The state government in Maharashtra government has initiated a significant overhaul in rules that govern the development of its coast. Until now, the protection and development of the coast was decided by the Coastal Regulation Zone Notification (2011), which defined which areas fall under the CRZ and what activities are permitted there. In order to implement the new norms, the government had initiated an extensive satellite mapping process, conducted by the National Centre for Sustainable Coastal Management in Chennai. However, locals from Palghar and Sindhudurg have been vehemently opposing the reports submitted by the institute, as they say the reports are far removed from the on-ground reality.
This week, the government stated that the public consultation process for the maps under draft coastal zone management plan (CZMP) had been completed. The move was met with protests with activists saying there were no public hearings or any consultation with local fishing communities, which will bear the brunt of the hurried move, said to be intended to benefit corporate projects slated to be announced in the region.
No Notice of Public Hearings, Local Topography Ignored
Draft CZMP maps were prepared by the NCSCM, under the Union Ministry of Environment, Forest and Climate, in 2019, for all coastal districts in Maharashtra, based on the 2019 Coastal Regulation Zone (CRZ) norms. The maps were published on January 22 this year.
The maps use colour codes to differentiate CRZ areas (I to IV), intertidal areas, mangrove forests, high tide and hazard line, turtle nesting sites, fishing zones, cyclone shelters and so on. These maps also pick out coastal areas which could be used for infrastructure development. Public consultations, especially with local communities, is compulsory before the maps are finalised. Except for Palghar and Sindhudurg, consultation happened for other districts by March 6, given the lockdown restrictions amid COVID-19.
The state government informed the principal bench of the NGT, that given the pending finalisation of CZMP, no approvals are being granted for any development in coastal areas and that it is ensuring no violations occur in the CRZ areas. Locals suggest that the government is using the pandemic to push for a hurried approval of the maps.
Speaking to NewsClick, Dhwani Shah, an environmental activist from the state, said: “Public hearings were supposed to be held in both Palghar and Sindhudurg. However, notices were given only three days prior to the date. The government mandates 30 days to be given to create awareness of the hearing. The online hearing held on September 30 could not happen as nobody could join. Later, the hearing was called off and a press notice was released in the evening. Prior to this, on we were told on September 29 that they will conduct the hearing at selected taluka level 2 panchayat offices, even though they were given only three hours to reach the venue.”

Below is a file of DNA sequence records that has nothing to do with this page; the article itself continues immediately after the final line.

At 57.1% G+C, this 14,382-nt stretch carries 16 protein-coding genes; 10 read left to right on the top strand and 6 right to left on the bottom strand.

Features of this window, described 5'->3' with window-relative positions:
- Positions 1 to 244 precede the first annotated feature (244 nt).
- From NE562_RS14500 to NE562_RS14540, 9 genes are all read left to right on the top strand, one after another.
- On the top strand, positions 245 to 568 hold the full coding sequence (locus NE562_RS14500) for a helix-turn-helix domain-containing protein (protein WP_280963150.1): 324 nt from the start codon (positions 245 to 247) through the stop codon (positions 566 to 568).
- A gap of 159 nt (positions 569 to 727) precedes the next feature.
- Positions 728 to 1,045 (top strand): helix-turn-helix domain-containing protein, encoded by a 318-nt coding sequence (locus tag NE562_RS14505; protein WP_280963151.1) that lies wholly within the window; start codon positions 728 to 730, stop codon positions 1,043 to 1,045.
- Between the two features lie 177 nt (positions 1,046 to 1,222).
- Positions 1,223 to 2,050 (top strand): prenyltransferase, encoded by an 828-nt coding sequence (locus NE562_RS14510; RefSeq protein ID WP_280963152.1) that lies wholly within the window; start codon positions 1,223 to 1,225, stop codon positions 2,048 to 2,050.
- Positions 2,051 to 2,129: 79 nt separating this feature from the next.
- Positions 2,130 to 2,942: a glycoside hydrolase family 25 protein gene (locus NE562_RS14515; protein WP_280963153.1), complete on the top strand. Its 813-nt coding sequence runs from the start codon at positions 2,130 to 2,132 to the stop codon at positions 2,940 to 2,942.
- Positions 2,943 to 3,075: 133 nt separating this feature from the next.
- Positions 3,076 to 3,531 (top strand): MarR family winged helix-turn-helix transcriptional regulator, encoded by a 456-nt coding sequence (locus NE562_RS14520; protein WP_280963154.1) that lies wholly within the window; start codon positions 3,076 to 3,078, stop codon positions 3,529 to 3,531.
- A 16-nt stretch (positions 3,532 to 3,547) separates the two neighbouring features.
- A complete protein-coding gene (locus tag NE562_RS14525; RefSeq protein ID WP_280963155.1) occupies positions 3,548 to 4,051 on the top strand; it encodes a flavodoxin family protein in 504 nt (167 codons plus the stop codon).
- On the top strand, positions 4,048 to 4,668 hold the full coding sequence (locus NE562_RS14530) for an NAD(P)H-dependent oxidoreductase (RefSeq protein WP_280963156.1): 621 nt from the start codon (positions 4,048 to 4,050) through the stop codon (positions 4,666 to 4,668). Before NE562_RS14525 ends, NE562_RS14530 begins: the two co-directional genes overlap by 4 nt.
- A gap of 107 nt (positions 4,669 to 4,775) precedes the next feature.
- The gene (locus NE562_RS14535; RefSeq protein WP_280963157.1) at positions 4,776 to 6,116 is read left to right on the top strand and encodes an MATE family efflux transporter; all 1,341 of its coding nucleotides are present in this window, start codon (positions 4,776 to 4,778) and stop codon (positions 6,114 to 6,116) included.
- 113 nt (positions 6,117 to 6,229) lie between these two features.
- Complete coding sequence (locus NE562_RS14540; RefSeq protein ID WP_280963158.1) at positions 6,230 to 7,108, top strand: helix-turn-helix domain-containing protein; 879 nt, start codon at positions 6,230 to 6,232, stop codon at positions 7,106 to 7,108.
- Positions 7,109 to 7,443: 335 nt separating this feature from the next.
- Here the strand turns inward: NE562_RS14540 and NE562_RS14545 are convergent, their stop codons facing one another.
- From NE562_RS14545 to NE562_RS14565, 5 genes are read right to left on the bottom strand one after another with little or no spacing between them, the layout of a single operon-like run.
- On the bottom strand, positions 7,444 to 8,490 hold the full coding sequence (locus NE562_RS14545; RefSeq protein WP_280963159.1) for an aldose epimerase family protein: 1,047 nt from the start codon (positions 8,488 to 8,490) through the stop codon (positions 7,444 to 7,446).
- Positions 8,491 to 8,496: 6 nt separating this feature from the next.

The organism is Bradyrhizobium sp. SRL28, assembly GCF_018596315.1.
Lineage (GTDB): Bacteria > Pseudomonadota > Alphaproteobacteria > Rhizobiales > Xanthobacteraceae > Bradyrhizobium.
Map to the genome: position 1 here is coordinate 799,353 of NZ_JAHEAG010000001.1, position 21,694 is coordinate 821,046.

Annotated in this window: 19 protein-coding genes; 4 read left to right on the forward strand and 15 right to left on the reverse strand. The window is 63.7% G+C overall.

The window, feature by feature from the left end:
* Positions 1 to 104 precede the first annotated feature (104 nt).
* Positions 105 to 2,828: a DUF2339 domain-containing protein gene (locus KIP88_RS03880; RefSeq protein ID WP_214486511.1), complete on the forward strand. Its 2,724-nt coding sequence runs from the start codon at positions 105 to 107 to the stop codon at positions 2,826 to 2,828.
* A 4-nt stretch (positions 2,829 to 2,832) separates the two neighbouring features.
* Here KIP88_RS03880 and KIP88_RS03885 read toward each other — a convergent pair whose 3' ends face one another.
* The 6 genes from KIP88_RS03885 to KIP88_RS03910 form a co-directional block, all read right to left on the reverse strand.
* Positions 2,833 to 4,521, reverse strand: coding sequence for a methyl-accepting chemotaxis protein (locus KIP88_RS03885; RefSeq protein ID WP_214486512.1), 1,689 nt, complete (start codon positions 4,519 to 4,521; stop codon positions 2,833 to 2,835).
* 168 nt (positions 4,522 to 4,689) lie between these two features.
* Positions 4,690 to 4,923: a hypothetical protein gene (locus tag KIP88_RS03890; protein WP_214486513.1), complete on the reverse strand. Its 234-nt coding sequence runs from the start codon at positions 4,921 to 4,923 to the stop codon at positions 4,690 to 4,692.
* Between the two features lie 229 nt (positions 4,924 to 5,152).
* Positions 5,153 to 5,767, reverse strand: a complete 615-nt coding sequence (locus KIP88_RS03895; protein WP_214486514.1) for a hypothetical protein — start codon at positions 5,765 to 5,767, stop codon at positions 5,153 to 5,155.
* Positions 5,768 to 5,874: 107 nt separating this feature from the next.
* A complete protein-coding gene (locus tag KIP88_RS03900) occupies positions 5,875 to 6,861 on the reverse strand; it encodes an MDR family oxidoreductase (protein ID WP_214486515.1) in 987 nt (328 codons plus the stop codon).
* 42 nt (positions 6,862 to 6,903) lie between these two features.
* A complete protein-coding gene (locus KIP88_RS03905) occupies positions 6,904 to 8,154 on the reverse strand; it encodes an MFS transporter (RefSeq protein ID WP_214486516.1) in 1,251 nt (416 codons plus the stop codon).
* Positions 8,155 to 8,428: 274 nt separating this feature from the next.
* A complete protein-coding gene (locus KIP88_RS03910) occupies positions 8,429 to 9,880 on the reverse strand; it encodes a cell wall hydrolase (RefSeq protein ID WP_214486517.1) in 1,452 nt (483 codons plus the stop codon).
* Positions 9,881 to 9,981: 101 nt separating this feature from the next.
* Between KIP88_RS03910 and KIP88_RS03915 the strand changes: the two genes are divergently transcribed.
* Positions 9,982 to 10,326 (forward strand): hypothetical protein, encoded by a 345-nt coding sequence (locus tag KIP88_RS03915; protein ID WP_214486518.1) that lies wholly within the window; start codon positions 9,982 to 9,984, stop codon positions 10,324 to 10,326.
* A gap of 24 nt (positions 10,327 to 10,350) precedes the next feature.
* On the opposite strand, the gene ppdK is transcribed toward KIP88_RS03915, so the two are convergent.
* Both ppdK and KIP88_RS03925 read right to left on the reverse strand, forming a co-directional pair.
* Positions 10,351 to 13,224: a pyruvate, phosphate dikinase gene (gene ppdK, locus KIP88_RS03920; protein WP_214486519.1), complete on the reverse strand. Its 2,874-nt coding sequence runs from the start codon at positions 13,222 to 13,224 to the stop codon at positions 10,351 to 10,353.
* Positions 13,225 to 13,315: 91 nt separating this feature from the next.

Highlighting the collapse of public participation, she said that the government is “likely to say that public hearing was done and will hurriedly approve these plans. The fisherfolk do not need these plans, the villages do not need it. It is instead the government of the state which needs their permission for clearances.”
The maps miss out on important ecological features like local markets, homes, dry zones and also common properties of the villages. The problematic satellite mapping is likely to trigger approvals for future projects based on the incomplete information. As the overhauled CRZ rules do not mandate environmental clearances, it may have tremendous repercussions for coastal communities.
Speaking to NewsClick, Nandan Vengrulekar, regional coordinator of the Janjagruti committee said: “Where are the fishing grounds which have been identified? If they are damaged tomorrow who will the fishermen ask? The plan will cover multiple villages, where the government will allow corporate projects.”
He said that between one to four lakh families are likely to get affected. “We have been struggling for the past 15 to 20 years to get someone to come on the ground, conduct surveys and make the maps,” he said, adding that those sitting in Delhi and with mapping never happening on the ground. “We want clarity over who has the government spoken to locally. We have been raising these questions since February. In Maharashtra, the notifications were not circulated in local languages. We needed the report to be widely circulated, booklets distributed door to door. It was the duty of the government to explain these rules to everyone but they did not do so,” he added.
The Modi government has approved an overhaul of the Coastal Zone Regulation (CRZ) rules. The new rules will allow “public utilities” like sewage treatment plants, link roads, coastal roads, and ecotourism projects in CRZ 1 or the most protected and the regulated zones. The government is trying its best to brand the move as one that will lead to significant employment generation and rejuvenate the coastal areas while reducing their vulnerabilities. Fishermen, activists and environment experts on the ground suggest otherwise. The move is set to promote commercialisation in the most protected zones which can have disastrous consequences for the communities living on the coastline and also the environment.